Gonçalo Castelo-Branco Group - Research and publications

Our research group is interested in the molecular mechanisms defining the epigenetic state of stem/progenitor cells. We are particularly focused on how interplay between transcription factors, non-coding RNAs and chromatin modifying enzymes contributes to the transition between epigenetic states in oligodendrocyte precursor cells, with the aim to design epigenetic based-therapies to induce regeneration (remyelination) in demyelinating diseases, such as multiple sclerosis.

Research Area

All cells in a given organism are derived from a single cell (zygote) and thereby share an identical genome. Additional layers of epigenetic information overlaid on the genome achieve the plethora of cellular phenotypes present in development and in the adult body. This epigenetic information is stored at the level of chromatin, the complex where nuclear DNA is packaged together with histones. DNA methylation and post-translational modifications at histones define the epigenetic state of a cell and ultimately cell fate, by controlling key processes, including transcription. Non-coding RNAs have also emerged recently as key regulators of chromatin and cell fate.

Oligodendrocytes insulate neuronal axons through their myelin containing membranes. Myelin allows the fast and efficient impulse transmission between neurons through saltatory conduction and is important for axonal integrity, thereby being essential for the proper functioning of the central nervous system. Several diseases, such as multiple sclerosis (MS), are characterized by abnormal or defective myelination. Spontaneous remyelination occurs at initial stages of MS, promoted by endogenous oligodendrocyte precursor cells (OPCs). However, this process progressively starts occurring with less efficiency, until it eventually fails. Oligodendrocyte precursors (OPCs) start to be specified early during embryogenesis, in different areas of the embryonic brain, but their terminal differentiation and functional maturation occurs only at post-natal stages. The epigenetic state of OPCs define their ability to remain as a precursor cell, differentiate or even de-differentiate into a stem cell state or a glioma initiating cell state.

The main focus of our research group is to investigate how different epigenetic states in OPCs are established, by identifying key chromatin modifying complexes and non-coding RNAs that are involved in epigenetic transitions, using technologies such as RNA-Seq (single-cells and in FACS sorted OPCs) and quantitative proteomics, among others. We have so far uncover the role of specific histone deacetylases in the differentiation of neural stem cells into the oligodendrocyte lineage (Stem Cell Reports 2014), investigated the use of HDACs inhibitors and thyroid hormone in models of multiple sclerosis (Neurobiology of Disease 2014). We also performed single cell RNA-Seq and identified several cell states within the oligodendrocyte lineage (Science 2015, Science 2016, in press). We generated a web-interface, in collaboration with Sten Linnarson’s lab, where all the data can be browsed (Oligodendrocyte Single Cell RNA-Seq 2016).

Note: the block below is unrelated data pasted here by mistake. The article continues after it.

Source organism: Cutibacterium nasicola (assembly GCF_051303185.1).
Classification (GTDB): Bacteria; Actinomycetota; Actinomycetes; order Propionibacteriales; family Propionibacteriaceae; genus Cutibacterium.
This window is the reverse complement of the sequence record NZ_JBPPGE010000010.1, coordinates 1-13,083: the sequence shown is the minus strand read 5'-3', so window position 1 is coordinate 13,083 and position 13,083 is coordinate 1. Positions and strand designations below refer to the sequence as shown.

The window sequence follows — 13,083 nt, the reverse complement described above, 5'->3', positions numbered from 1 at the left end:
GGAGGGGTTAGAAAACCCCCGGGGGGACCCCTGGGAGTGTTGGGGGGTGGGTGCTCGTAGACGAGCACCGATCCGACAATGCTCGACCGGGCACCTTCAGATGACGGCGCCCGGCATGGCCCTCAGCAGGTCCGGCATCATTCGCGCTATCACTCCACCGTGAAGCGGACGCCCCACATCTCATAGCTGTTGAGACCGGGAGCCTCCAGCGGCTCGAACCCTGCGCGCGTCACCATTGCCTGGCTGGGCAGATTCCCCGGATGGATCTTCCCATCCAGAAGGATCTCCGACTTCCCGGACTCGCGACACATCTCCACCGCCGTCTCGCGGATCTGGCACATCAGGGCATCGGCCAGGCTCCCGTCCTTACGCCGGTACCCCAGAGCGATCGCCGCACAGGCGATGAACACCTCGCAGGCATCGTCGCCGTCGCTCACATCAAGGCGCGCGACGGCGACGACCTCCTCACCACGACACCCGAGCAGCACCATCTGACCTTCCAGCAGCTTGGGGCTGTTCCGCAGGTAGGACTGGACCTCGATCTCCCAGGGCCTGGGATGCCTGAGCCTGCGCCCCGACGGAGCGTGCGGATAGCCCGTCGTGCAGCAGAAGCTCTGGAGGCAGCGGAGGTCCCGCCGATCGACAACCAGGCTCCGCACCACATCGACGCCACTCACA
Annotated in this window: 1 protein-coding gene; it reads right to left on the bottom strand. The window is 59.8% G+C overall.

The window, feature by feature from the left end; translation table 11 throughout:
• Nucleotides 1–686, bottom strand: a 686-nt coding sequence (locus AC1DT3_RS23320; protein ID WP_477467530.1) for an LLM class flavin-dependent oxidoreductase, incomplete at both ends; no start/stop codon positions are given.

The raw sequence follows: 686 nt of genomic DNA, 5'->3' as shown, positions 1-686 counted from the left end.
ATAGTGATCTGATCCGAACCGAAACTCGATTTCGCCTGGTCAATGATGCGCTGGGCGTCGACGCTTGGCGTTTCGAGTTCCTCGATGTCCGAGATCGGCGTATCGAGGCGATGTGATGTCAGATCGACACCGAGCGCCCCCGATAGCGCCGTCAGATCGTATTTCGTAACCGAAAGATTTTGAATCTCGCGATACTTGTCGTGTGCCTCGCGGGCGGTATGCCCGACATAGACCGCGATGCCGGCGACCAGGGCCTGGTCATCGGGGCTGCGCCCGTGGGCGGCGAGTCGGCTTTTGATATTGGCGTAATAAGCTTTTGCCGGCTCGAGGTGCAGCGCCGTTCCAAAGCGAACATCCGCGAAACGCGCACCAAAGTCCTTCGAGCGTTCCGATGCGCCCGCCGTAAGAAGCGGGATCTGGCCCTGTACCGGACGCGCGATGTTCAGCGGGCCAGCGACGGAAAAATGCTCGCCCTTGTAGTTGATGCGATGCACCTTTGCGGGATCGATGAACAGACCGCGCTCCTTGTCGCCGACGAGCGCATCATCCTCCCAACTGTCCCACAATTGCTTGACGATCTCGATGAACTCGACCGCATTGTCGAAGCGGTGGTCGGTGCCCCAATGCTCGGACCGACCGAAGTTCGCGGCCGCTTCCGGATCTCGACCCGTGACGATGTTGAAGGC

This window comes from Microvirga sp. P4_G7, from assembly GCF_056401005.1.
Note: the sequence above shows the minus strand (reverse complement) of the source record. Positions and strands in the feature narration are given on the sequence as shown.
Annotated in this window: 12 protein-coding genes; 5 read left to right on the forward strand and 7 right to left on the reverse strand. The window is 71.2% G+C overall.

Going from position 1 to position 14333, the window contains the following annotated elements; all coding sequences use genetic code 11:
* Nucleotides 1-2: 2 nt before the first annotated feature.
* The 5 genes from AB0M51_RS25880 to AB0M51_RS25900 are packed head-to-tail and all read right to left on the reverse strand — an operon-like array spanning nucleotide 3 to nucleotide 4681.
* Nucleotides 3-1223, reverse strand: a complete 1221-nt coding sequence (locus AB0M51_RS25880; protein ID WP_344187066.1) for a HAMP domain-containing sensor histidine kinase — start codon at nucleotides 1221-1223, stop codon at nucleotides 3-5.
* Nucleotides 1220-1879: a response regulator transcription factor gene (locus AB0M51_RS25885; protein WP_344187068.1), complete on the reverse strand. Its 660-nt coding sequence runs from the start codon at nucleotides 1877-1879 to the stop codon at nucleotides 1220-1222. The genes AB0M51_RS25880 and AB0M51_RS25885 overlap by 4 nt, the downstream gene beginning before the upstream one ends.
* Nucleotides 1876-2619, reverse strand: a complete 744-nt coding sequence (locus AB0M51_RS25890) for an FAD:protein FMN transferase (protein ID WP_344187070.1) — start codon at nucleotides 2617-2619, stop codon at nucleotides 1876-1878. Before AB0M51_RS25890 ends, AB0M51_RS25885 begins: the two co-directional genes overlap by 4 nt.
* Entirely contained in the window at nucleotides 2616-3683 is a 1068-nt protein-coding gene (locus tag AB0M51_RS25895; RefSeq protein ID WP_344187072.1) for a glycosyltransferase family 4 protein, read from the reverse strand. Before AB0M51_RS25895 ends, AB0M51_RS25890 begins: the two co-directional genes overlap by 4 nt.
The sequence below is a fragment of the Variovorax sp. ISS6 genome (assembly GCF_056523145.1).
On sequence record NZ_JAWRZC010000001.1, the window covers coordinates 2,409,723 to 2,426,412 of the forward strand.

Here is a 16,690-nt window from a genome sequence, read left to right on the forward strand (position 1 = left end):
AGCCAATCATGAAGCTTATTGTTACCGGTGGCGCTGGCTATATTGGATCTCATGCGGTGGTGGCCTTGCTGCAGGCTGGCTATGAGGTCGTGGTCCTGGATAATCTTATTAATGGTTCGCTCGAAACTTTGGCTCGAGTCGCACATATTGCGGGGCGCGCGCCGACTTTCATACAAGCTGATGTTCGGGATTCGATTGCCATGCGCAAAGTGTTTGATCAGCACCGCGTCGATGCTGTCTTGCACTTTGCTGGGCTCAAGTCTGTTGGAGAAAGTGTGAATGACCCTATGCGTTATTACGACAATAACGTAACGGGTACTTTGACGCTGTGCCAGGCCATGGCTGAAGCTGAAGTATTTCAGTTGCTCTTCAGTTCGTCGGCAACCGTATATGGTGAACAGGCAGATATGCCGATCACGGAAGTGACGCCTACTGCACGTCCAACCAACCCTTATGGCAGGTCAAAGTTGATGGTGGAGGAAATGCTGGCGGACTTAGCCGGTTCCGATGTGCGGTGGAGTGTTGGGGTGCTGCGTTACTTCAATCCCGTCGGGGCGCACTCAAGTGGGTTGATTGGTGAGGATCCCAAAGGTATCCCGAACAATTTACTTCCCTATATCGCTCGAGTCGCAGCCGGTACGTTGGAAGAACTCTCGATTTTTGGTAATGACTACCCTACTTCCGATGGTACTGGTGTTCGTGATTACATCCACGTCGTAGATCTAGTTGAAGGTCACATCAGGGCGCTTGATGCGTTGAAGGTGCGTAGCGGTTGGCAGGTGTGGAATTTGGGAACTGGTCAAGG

Latest Publications

Birth, coming of age and death: The intriguing life of long noncoding RNAs.
Samudyata , Castelo-Branco G, Bonetti A
Semin. Cell Dev. Biol. 2018 Jul;79():143-152

Single-cell transcriptomic analysis of oligodendrocyte lineage cells.
van Bruggen D, Agirre E, Castelo-Branco G
Curr. Opin. Neurobiol. 2017 Dec;47():168-175
Open Access at CON

Oligodendrocyte heterogeneity in the mouse juvenile and adult central nervous system.
Marques S, Zeisel A, Codeluppi S, van Bruggen D, Mendanha Falcão A, Xiao L, et al
Science 2016 Jun;352(6291):1326-1329
News article at KI

Brain structure. Cell types in the mouse cortex and hippocampus revealed by single-cell RNA-seq.
Zeisel A, Muñoz-Manchado A, Codeluppi S, Lönnerberg P, La Manno G, Juréus A, et al
Science 2015 Mar;347(6226):1138-42

Acute treatment with valproic acid and l-thyroxine ameliorates clinical signs of experimental autoimmune encephalomyelitis and prevents brain pathology in DA rats.
Castelo-Branco G, Stridh P, Guerreiro-Cacais A, Adzemovic M, Falcão A, Marta M, et al
Neurobiol. Dis. 2014 Nov;71():220-33
Open Access Publication at Elsevier.

Neural stem cell differentiation is dictated by distinct actions of nuclear receptor corepressors and histone deacetylases.
Castelo-Branco G, Lilja T, Wallenborg K, Falcão A, Marques S, Gracias A, et al
Stem Cell Reports 2014 Sep;3(3):502-15
Open Access Publication at Cell Press.

Citrullination regulates pluripotency and histone H1 binding to chromatin.
Christophorou M, Castelo-Branco G, Halley-Stott R, Oliveira C, Loos R, Radzisheuskaya A, et al
Nature 2014 Mar;507(7490):104-8
News article at ki.se.

The non-coding snRNA 7SK controls transcriptional termination, poising, and bidirectionality in embryonic stem cells.
Castelo-Branco G, Amaral P, Engström P, Robson S, Marques S, Bertone P, et al
Genome Biol. 2013 ;14(9):R98
News article at KI.

The epigenetics of cancer: from non-coding RNAs to chromatin and beyond.
Castelo-Branco G, Bannister A
Brief Funct Genomics 2013 May;12(3):161-3
Editorial, article at bfg.oxfordjournals.org